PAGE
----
It is important to speak of oneness and loyalty to a single partner when discussing Brahmacharya as well.  Just as with hobbies, jobs, and tasks, we find that when we commit to the right partner, energy is increased.  When we focus on a single partner, the energy created through the partnering actually fuels back into the individual, so not only does one not lose, one gains.  Contrast this with the loss of energy which occurs by taking multiple partners and the choice is clear.

Misuse of sexual energy is big temptation and common trap even amongst the greatest of practitioners.  Remember that simply refraining from wrong doings in the physical sense is not enough to satisfy the conditions of Brahmacharya.  Using sexual energy in thoughts or words to manipulate others to give us status, comfort, ego boost, or recognition is a misuse of our very powerful selves and should be avoided at all cost.  Looking closely you will probably observe, however, that this occurs all the time even in some seemingly platonic arrangements. Avoid misuse of sexual energy by focusing strictly on your work. Put your energies there and take ownership of your actions.  Look to yourself and to The Source for moments when you feel lacking, not to other beings.

We are living in a time of extreme lack of commitment.  There are so many choices that most find themselves afraid to make one for fear of missing out on another.  Sadly when we try for a bit of everything, we really end up with nothing.  Having a personal mission statement and checking frequently (every six months) that our energies, decisions, and commitments are supporting our larger life goal is the best way to stay on track and avoid projects, people, and situations that rob us of our energy and purpose.  Discovering our true life purpose and how to continuously moving toward it is what we do in my Train Your Brain Workshop.  I share this work locally and abroad to help individuals as well as communities meet their goals.  Invite me to your city or join me for my FREE session this September at the Harlem Mind Body Soul Conference.  I will be posting exact details on that shortly on the Land Yoga site.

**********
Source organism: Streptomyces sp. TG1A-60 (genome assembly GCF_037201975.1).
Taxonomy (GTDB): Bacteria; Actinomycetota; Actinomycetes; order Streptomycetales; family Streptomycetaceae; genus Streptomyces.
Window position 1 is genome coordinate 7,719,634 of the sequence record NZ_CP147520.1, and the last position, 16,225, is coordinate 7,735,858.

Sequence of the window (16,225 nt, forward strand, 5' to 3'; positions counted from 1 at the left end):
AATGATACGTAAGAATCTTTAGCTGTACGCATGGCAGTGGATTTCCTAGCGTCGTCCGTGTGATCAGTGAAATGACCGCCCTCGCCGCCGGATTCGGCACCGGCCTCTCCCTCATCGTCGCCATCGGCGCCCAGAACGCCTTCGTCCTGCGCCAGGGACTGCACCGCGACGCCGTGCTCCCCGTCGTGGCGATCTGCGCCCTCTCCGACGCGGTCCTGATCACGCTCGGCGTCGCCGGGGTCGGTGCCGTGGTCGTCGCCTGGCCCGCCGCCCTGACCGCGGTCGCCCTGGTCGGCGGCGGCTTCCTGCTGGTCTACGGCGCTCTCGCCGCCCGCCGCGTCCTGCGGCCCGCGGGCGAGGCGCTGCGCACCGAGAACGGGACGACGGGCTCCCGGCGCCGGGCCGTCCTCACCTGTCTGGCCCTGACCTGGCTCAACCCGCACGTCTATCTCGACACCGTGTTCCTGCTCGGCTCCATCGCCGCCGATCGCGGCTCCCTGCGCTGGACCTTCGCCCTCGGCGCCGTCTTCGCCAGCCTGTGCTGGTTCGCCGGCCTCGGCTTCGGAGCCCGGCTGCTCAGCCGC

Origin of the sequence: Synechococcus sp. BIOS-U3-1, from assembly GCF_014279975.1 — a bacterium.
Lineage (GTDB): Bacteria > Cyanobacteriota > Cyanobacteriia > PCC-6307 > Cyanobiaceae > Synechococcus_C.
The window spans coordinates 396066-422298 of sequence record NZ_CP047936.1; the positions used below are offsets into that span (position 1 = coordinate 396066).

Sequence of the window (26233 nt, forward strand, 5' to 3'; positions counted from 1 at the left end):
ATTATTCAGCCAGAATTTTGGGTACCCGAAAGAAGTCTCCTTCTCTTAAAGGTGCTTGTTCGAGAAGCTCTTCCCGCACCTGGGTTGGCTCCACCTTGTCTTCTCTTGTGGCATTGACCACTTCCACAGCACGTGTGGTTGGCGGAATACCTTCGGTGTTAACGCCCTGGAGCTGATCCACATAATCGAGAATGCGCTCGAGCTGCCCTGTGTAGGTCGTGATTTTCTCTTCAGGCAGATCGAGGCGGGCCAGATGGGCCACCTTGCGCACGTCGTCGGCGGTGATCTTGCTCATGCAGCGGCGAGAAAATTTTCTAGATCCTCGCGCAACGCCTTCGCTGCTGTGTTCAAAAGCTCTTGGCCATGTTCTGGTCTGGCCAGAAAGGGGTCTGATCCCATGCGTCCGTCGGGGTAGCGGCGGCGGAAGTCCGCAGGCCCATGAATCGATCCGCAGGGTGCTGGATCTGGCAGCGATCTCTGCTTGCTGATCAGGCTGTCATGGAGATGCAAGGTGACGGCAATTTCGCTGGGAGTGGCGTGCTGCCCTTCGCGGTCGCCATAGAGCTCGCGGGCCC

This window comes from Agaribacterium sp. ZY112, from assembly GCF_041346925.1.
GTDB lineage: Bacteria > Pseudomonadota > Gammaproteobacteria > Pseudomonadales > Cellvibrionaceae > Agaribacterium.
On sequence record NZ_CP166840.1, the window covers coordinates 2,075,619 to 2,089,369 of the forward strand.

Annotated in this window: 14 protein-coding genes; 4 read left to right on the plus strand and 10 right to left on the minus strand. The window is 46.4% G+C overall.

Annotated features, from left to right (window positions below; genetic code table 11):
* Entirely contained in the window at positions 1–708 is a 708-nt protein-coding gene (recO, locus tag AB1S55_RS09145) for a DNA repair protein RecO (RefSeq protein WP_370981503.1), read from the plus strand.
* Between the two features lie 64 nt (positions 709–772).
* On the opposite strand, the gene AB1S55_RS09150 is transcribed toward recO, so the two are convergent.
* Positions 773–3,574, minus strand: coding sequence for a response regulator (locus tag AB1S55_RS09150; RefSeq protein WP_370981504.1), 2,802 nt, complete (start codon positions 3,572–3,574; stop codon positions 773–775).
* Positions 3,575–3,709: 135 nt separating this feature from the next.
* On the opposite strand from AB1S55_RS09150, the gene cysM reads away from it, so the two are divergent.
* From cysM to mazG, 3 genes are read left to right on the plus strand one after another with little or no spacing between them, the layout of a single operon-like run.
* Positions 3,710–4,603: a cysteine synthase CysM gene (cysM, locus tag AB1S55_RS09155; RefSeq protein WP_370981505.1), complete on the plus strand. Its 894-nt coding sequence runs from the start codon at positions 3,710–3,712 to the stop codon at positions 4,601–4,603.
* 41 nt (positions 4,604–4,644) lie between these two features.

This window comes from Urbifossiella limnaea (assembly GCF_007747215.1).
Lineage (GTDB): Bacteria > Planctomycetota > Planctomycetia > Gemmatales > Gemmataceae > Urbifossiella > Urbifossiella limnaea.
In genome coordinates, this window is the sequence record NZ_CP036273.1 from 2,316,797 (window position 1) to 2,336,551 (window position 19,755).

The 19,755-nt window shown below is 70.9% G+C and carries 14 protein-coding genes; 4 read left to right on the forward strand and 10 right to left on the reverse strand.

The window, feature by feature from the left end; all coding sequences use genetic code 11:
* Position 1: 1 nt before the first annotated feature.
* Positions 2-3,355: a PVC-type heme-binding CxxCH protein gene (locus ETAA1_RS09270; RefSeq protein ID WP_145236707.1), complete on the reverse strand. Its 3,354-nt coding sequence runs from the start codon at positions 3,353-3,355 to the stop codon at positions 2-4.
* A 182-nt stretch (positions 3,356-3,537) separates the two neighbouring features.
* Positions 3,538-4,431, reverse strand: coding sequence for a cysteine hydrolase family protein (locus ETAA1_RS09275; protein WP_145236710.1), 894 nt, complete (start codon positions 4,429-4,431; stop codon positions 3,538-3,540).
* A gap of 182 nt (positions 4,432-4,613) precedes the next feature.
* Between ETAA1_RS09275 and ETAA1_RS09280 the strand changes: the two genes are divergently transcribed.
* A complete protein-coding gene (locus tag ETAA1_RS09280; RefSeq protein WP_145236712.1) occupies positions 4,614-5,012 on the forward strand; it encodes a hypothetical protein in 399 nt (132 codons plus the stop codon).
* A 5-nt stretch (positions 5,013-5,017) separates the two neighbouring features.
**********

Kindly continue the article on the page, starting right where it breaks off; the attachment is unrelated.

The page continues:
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Understanding Brahmacharya in its many interpretations is the goal of our Instagram challenge this month.  As always, I hope you will participate.  Each contribution enhances the conversation and opens us up to learning more from each other.  Keep your eyes open. I will be sharing some personal discoveries about the practice of Brahmacharya in my life. 

Here are the guidelines: 

*Nominate THREE friends to join you in posting on the subject of Brahmacharya (At least ONE of your followers must participate for you to be considered for the final prize.)

*Post THREE times each week quotes, pictures, or video on the subject of Brahmacharya.  Could be related to Focus, Commitment, Energy, Sexual Responsibility, Keeping on your personal mission statement, Conserving energy in asana or anything that inspires you on this topic.

*EACH POST MUST TAG @LANDYOGANYC and hashtaged #alleightlimbs.

This is a very important conversation for us to have. I look forward to sharing more on my personal experience with this yama and to hearing from you as well.